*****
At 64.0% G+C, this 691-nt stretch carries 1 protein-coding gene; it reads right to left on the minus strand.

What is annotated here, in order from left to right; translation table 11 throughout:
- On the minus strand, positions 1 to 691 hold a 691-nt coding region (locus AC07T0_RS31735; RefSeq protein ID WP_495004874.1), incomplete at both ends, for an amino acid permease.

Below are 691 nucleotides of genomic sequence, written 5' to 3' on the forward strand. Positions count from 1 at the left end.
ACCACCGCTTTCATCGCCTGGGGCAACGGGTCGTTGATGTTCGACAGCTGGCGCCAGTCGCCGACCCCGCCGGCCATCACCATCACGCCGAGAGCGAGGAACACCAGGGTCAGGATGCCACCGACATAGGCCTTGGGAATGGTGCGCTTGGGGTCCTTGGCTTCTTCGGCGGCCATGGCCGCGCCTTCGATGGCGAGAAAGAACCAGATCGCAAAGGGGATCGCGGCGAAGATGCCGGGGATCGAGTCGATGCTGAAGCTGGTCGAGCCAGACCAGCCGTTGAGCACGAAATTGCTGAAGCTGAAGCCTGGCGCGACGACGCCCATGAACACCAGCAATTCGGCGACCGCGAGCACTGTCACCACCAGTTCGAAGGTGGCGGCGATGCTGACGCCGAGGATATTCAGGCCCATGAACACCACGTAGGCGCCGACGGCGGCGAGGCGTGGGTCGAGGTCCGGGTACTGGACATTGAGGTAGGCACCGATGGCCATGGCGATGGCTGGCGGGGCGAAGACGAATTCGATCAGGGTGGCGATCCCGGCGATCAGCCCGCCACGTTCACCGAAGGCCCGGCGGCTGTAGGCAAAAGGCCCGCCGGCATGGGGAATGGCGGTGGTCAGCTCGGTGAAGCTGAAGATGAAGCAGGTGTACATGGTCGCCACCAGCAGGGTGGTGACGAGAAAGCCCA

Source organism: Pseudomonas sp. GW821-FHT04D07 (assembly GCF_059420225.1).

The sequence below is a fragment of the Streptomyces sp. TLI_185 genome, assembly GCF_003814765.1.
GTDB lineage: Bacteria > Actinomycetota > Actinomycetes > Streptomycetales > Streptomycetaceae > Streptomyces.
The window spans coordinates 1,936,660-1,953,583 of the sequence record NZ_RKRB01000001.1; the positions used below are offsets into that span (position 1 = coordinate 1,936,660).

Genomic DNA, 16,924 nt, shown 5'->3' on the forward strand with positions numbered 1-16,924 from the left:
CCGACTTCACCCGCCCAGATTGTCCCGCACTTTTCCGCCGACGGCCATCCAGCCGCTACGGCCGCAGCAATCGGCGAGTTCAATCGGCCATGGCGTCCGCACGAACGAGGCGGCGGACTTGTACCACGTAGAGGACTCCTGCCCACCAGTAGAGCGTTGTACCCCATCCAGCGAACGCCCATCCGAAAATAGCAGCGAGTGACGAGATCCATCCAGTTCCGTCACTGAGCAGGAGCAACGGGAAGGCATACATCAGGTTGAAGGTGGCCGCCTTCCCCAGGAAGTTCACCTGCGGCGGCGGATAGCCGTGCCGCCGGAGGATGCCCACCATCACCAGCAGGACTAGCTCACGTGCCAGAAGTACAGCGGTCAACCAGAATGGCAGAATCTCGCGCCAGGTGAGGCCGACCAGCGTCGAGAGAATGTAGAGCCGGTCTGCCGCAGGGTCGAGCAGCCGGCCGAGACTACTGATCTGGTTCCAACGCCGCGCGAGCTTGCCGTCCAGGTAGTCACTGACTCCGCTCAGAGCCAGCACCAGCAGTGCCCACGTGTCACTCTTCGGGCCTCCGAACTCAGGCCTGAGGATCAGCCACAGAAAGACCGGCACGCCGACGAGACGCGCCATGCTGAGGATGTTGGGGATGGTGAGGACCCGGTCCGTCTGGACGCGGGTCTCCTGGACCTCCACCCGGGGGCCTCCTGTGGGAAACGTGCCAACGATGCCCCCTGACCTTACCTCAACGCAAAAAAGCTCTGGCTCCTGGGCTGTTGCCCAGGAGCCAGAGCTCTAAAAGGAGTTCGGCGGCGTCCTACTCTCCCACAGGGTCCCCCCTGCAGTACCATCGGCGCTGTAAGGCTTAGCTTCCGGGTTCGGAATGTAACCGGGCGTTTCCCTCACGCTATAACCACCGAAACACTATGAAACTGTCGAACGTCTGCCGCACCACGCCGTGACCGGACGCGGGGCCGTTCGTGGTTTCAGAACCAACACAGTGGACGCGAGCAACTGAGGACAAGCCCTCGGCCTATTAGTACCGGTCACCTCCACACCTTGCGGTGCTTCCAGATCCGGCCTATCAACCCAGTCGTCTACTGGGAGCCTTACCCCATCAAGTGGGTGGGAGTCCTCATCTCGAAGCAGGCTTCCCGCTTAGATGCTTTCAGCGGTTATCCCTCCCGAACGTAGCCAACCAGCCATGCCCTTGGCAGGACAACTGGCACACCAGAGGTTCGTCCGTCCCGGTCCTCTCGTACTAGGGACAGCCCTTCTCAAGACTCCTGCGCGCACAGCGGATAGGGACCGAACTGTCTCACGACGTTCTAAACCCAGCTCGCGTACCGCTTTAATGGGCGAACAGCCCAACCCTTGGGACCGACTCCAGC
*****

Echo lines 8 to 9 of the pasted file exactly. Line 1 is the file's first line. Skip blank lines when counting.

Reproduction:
GTDB lineage: Bacteria > Actinomycetota > Actinomycetes > Streptomycetales > Streptomycetaceae > Streptomyces.
The window spans coordinates 1,936,660-1,953,583 of the sequence record NZ_RKRB01000001.1; the positions used below are offsets into that span (position 1 = coordinate 1,936,660).